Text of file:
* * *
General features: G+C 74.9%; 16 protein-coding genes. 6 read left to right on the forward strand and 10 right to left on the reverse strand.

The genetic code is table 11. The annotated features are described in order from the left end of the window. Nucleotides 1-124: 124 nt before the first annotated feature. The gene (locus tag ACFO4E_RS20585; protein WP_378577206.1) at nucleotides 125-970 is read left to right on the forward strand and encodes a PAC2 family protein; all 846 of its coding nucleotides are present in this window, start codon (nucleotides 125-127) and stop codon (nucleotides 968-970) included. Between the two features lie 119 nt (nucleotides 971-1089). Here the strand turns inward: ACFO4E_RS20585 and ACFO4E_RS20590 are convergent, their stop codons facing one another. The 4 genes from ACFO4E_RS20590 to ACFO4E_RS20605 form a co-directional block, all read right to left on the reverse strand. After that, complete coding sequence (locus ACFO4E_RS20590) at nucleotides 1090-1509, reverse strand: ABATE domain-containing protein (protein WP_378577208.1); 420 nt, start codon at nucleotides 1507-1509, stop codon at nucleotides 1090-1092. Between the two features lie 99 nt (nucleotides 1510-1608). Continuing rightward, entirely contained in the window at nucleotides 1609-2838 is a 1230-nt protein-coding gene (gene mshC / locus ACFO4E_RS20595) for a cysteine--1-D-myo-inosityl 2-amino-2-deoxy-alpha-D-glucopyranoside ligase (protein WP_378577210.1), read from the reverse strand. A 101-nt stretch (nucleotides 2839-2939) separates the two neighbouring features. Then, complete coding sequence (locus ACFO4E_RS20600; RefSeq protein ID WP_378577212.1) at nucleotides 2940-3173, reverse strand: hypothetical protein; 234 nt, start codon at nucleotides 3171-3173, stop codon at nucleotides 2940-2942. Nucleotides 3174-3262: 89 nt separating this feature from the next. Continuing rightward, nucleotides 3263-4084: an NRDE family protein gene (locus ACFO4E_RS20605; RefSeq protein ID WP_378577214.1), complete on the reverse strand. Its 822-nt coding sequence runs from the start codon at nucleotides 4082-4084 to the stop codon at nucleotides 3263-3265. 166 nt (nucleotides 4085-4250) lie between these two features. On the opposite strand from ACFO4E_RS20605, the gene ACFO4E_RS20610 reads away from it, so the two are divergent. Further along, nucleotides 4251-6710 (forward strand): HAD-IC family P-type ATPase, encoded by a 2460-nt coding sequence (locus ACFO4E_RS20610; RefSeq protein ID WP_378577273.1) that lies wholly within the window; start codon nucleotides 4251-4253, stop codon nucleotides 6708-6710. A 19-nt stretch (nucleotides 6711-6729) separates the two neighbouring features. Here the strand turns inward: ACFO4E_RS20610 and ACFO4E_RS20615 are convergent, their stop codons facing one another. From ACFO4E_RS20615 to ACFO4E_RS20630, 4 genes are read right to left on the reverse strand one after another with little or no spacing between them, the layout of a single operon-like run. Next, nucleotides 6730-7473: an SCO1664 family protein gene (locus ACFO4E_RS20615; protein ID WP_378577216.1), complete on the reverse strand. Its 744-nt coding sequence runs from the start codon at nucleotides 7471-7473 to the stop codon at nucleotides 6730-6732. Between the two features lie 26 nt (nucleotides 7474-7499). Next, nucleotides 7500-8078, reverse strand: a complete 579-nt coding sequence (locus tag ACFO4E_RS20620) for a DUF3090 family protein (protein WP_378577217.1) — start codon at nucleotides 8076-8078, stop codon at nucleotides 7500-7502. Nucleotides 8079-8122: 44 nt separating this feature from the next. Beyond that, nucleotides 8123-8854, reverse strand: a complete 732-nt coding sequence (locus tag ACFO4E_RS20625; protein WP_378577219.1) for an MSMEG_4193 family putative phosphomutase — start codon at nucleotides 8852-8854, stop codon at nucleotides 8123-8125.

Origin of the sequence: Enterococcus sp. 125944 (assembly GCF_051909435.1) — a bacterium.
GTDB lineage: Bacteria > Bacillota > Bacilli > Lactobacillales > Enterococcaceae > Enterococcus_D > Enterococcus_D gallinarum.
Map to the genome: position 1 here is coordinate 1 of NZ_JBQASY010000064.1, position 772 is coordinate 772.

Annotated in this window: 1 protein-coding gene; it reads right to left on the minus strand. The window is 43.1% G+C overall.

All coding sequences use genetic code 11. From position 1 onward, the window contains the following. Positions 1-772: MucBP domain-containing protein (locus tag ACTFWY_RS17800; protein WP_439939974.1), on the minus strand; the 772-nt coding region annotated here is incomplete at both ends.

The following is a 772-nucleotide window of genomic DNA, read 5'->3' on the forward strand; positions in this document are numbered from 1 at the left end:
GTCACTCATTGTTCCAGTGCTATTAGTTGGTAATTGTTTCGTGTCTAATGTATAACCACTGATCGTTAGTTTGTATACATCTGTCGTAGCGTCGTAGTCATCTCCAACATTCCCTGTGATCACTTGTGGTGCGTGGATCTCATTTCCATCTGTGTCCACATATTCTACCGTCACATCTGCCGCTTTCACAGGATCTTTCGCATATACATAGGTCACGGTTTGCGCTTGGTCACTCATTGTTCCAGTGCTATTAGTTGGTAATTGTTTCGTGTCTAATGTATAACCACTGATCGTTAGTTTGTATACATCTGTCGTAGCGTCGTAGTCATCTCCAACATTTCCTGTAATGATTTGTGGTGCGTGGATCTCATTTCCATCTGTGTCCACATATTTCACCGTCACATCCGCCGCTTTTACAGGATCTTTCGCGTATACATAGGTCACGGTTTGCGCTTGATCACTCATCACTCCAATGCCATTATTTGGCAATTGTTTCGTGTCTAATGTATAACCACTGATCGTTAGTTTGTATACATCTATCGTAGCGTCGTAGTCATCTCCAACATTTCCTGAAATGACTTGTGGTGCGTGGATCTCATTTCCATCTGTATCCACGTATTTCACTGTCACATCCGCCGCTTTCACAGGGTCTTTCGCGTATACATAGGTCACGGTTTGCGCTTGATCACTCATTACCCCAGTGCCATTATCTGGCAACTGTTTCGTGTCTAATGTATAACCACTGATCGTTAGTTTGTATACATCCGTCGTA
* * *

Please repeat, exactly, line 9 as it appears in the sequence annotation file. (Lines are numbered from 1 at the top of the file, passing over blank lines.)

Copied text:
GTCACTCATTGTTCCAGTGCTATTAGTTGGTAATTGTTTCGTGTCTAATGTATAACCACTGATCGTTAGTTTGTATACATCTGTCGTAGCGTCGTAGTCATCTCCAACATTCCCTGTGATCACTTGTGGTGCGTGGATCTCATTTCCATCTGTGTCCACATATTCTACCGTCACATCTGCCGCTTTCACAGGATCTTTCGCATATACATAGGTCACGGTTTGCGCTTGGTCACTCATTGTTCCAGTGCTATTAGTTGGTAATTGTTTCGTGTCTAATGTATAACCACTGATCGTTAGTTTGTATACATCTGTCGTAGCGTCGTAGTCATCTCCAACATTTCCTGTAATGATTTGTGGTGCGTGGATCTCATTTCCATCTGTGTCCACATATTTCACCGTCACATCCGCCGCTTTTACAGGATCTTTCGCGTATACATAGGTCACGGTTTGCGCTTGATCACTCATCACTCCAATGCCATTATTTGGCAATTGTTTCGTGTCTAATGTATAACCACTGATCGTTAGTTTGTATACATCTATCGTAGCGTCGTAGTCATCTCCAACATTTCCTGAAATGACTTGTGGTGCGTGGATCTCATTTCCATCTGTATCCACGTATTTCACTGTCACATCCGCCGCTTTCACAGGGTCTTTCGCGTATACATAGGTCACGGTTTGCGCTTGATCACTCATTACCCCAGTGCCATTATCTGGCAACTGTTTCGTGTCTAATGTATAACCACTGATCGTTAGTTTGTATACATCCGTCGTA